Recommendations for Executive Action
|United States Customs and Border Protection||The Commissioner of CBP should ensure that the Biometric Entry-Exit Program's privacy notices contain complete and current information, including all of the locations where facial recognition is used and how travelers can request to opt out as appropriate. (Recommendation 1)||
We reported that CBP had not consistently provided travelers with information about the locations where facial recognition is used. We also reported that CBP's privacy signage provided limited information on how to opt out of facial recognition, and CBP did not consistently post privacy signage. As a result, we recommended that the Commissioner of CBP should ensure that the Biometric Entry-Exit Program's privacy notices contain complete and current information, including all of the locations where facial recognition is used and how travelers can request to opt out as appropriate. CBP concurred with our recommendation, and in response, in March 2021, CBP provided us with details and supporting documentation on the actions CBP has taken to address our recommendation. For example, CBP provided us with information on CBP's efforts to publish Biometric Entry-Exit privacy information, and CBP created a new website that outlines the locations (air, land, and seaports) where CBP uses facial recognition technology. CBP also updated its biometrics website (biometrics.cbp.gov) to include information on how travelers can opt out of the facial recognition verification process. Furthermore, CBP has begun providing its call center and information center staff with additional training, so staff are prepared to provide the public with complete and current information about the facial recognition verification program. We believe these actions taken by CBP provide the traveling public with greater transparency of CBP's use of facial recognition technology, and addresses our recommendation.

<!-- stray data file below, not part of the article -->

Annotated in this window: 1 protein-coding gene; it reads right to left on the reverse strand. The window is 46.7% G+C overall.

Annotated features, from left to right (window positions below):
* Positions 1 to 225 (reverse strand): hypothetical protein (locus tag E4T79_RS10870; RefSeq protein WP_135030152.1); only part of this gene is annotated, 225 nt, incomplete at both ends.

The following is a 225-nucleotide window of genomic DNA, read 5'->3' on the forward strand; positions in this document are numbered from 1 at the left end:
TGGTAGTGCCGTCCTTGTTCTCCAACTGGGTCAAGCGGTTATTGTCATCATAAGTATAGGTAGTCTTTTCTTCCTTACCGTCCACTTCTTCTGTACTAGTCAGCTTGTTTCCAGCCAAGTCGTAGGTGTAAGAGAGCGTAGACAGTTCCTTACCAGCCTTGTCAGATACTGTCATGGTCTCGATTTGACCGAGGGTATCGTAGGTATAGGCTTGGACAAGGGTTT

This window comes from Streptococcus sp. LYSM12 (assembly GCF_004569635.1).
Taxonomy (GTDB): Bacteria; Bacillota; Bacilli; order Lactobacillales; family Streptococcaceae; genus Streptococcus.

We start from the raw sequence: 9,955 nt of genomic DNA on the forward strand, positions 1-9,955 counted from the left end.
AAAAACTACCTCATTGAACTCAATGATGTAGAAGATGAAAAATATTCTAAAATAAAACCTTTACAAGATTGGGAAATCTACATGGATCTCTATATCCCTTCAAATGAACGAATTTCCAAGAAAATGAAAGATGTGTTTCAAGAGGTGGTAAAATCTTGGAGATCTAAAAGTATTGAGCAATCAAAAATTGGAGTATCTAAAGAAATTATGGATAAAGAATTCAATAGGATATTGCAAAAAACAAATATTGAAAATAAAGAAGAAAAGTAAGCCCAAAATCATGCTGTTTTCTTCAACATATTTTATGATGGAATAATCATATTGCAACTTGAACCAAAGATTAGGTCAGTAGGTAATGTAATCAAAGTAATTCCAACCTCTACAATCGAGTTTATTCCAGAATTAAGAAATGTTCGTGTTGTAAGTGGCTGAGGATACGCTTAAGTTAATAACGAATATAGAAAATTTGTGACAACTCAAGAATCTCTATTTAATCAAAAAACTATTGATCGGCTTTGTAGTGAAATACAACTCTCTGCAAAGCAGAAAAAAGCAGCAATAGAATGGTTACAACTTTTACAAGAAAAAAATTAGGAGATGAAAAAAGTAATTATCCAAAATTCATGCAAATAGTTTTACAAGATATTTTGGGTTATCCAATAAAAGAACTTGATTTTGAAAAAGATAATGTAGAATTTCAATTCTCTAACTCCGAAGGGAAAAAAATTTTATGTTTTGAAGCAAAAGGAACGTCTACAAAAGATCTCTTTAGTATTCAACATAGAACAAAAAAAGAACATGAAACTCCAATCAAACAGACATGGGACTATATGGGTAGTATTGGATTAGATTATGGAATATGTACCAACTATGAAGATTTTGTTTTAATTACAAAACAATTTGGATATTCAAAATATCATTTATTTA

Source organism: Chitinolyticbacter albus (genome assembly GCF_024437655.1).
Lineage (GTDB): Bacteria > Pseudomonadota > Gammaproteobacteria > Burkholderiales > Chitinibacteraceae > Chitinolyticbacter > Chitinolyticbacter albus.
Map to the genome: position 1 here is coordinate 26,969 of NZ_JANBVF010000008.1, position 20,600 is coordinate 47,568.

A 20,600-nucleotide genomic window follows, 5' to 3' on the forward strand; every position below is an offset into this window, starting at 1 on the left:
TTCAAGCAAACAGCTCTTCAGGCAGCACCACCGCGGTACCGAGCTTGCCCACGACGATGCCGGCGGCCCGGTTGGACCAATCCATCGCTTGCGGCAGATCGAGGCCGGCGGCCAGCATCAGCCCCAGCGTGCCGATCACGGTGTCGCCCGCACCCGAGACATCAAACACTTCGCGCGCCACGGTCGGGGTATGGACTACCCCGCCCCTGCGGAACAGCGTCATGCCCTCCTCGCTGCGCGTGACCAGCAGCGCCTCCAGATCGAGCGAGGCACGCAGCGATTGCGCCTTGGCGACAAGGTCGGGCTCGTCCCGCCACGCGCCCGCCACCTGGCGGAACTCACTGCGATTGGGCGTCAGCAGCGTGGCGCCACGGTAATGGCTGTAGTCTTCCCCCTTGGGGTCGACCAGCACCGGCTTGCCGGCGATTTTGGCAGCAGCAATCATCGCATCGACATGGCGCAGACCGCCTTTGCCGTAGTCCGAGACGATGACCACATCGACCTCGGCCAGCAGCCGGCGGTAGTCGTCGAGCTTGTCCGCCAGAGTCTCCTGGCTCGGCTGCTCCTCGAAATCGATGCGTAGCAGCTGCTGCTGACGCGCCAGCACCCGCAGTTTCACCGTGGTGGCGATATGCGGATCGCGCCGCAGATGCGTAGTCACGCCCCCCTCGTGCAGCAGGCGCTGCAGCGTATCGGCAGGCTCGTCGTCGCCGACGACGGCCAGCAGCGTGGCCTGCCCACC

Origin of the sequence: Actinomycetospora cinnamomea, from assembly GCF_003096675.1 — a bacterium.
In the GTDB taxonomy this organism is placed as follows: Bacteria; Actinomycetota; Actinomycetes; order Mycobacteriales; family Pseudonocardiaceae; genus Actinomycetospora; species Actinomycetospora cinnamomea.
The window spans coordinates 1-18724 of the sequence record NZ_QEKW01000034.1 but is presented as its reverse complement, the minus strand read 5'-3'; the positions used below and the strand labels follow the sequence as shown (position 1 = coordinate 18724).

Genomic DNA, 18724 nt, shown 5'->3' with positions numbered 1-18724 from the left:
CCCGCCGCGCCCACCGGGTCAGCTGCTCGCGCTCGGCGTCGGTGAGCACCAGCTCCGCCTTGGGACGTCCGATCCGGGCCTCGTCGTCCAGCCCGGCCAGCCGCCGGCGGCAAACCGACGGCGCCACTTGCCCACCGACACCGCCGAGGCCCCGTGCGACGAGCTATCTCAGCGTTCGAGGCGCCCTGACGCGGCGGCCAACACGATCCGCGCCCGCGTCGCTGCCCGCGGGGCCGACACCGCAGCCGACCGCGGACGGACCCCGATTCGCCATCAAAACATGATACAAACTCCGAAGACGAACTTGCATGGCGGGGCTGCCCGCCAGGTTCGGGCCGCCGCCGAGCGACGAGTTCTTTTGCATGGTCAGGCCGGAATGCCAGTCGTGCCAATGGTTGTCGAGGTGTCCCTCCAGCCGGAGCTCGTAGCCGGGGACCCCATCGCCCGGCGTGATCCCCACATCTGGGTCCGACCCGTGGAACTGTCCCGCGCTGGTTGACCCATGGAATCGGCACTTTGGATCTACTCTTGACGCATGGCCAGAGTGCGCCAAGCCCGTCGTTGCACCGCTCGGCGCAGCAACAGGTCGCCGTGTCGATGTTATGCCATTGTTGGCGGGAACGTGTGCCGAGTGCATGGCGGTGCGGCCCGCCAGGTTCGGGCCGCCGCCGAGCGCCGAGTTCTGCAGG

|United States Customs and Border Protection||The Commissioner of CBP should ensure that the Biometric Entry-Exit Program's privacy signage is consistently available at all locations where CBP is using facial recognition. (Recommendation 2)||
CBP concurred with this recommendation, and in June 2021 CBP reported that it developed a plan to ensure privacy signage is consistently available at all locations. On December 28, 2022, CBP provided us with documentation that outlined its plan to help ensure biometric exit signage is consistently available at locations using facial recognition technology. As part of CBP's plan, CBP reviewed existing privacy signage language and updated its signage to make it clear that travelers can request alternative screening procedures. The CBP Biometric Entry-Exit program office also conducted a survey across locations using facial recognition technology to request information on sign version, number of signs, visibility of signs, and operational /infrastructure restrictions. The Biometric Entry-Exit program office reported it has completed the signage survey and distributed updated signage to ports. In addition, CBP continues to work with each port of entry on signage requirements, and has begun shipping new signage to sea and airports as of August 2022. In December 2022, CBP also provided us with its updated Standard Operating Procedures that outlines CBP's process for ensuring privacy signage is provided at locations included in CBP's Biometric Entry-Exit Program. We believe the actions taken by CBP provides the traveling public with information needed to explain how travelers can request to opt out of the facial recognition screening process, as appropriate; and addresses our recommendation.
|United States Customs and Border Protection||The Commissioner of CBP should direct the Biometric Entry-Exit Program to develop and implement a plan to conduct privacy audits of its commercial partners', contractors', and vendors' use of personally identifiable information. (Recommendation 3)||